This week is Cisco’s big customer event in Las Vegas called Cisco Live, they’ve pretty much taken over Las Vegas this year. Channeling Donald Trump, the show is huuuuge! What makes this year’s event interesting is this is the first pure showcase of their new CEO Chuck Robbins. Already, just as it opens, I’m feeling a very different energy and, strangely, a sense of fun. Technology is the single biggest change agent in the market and Cisco plans to be at the heart of the coming digital transformation.
Here is my sense of this opening keynote and what it means to Cisco and to you.
What The Digital World Requires
As with every event like this you have to speak to the audience and Chuck did that right out of the box. He argued that the coming change must start from the top. You need a leader that can visualize the future, understand what is possible, and know how to transition from where the firm or country is to where it needs to be. But there is no way a leader knows the granularity of information needed to make this change and thus they have to rely on IT. There has to be a blended strategy of vision and technology and Chuck is arguing that Cisco not only is doing this internally but helping its customers proactively to help drive this change.
Chuck argues that Cisco’s time is now because the nature of the change surrounds what Cisco does ranging from product advancement to customer interactions. He sighted a customer who praised Cisco as the only vender he had that not only reduced costs but increased his firm’s effectiveness and success.
Digital Ready Network
At the heart of driving this change is a Digital Ready Network, a network that isn’t just capable of driving the business of today but the needs of tomorrow. Ranging from analytics, to security, automation, and Collaboration in all their forms. He argued that if you are going to focus on things like IoT that connects things, you first need to connect people. This is the first blending of collaboration and IoT at a conceptual level and it actually makes a certain amount of sense because both people and machines increasingly need to work in concert not only within their respective pools but between them.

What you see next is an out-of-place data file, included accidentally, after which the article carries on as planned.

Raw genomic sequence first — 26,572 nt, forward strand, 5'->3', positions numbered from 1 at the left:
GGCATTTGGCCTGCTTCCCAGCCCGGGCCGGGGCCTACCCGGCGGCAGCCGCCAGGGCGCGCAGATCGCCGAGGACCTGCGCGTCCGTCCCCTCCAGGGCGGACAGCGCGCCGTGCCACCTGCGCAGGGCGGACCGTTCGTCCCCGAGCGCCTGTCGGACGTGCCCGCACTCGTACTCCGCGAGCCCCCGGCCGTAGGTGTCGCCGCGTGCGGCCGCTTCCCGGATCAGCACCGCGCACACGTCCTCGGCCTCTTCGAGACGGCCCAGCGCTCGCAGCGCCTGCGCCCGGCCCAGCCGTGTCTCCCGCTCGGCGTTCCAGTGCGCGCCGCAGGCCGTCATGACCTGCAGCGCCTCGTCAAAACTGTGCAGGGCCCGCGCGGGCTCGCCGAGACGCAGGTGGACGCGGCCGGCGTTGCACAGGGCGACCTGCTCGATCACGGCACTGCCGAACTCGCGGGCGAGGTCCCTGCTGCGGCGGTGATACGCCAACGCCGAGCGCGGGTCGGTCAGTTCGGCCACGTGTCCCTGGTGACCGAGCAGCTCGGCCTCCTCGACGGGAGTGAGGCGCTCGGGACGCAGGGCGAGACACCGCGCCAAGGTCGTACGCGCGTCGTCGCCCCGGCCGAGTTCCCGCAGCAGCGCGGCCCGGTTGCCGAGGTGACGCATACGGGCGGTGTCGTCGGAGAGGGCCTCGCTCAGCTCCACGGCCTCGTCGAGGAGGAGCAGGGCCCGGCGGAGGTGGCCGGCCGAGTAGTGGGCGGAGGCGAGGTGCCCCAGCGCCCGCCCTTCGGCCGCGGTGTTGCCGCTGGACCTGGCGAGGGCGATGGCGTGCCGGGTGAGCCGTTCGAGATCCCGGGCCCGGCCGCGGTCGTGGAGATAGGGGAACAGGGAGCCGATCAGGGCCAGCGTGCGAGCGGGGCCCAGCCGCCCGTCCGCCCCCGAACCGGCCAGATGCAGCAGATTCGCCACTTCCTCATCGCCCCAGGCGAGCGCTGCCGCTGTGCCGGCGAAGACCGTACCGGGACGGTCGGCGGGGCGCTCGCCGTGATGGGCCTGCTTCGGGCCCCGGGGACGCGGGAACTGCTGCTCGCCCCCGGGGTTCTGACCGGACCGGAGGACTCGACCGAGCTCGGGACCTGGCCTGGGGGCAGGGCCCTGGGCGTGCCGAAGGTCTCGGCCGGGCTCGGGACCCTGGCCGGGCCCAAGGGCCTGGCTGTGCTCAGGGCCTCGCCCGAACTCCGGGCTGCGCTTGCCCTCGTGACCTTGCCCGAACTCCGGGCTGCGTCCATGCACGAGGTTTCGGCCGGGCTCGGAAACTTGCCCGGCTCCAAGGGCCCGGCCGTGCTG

You also need a balance of hardware and software. Hardware isn’t going away, it is just being more rapidly and deeply advanced through software. Cisco has purchased 190 companies in its lifetime, 15 of them in the last year. This coupled with Cisco’s massive R&D budget (in the $6B range) forms the bases for their innovation.
They partner with firms like Apple (for PCs and mobile devices), Inspur for regional access to the Chinese market, and Ericsson for advancements in networking capability at scale. They invest in and more recently co-develop with other firms to close product gaps and move more rapidly in the market.
Bringing it back to the core message they are driving to assure that it is the business issue that drives their decisions and he argues that for Cisco customers this is what will help make them successful as well. They used Panera Bread as a customer example a firm that is aggressively using technology to improve the customer experience.
Corporate Social Responsibility
With country engagements they are focused on what is important to them, inclusion, sustainability, job creation, innovation, and healthcare. Their Corporate Social Responsibility effort stands out in particular here. Creating access to clean drinking water through mobile connectivity. They want to assure that this digital transformation is inclusive to help turn people into global problem solvers with the goal to impact 1B people in a decade. A powerful message.
Wrapping Up: Cisco’s Promise
Cisco’s promise is they will drive more innovation faster than ever before. I think Chuck did a good job of supporting this speed because they have a combination of massive R&D spending, partner efforts, investments, joint ventures, and an impressive acquisition rate that shows they can build, partner, and buy the technology they need to maintain this fast pace. I also think they are right that, at least for the near term future, the network is where much of the activity will be because the data won’t help much unless you can access it, analyze it, secure it, and rapidly distribute the result to those that need it timely. Cisco clearly plans to be at the heart of this next wave and, with a combination of focused efforts and an increasing interest in Corporate Social Responsibility, they’ll likely get there.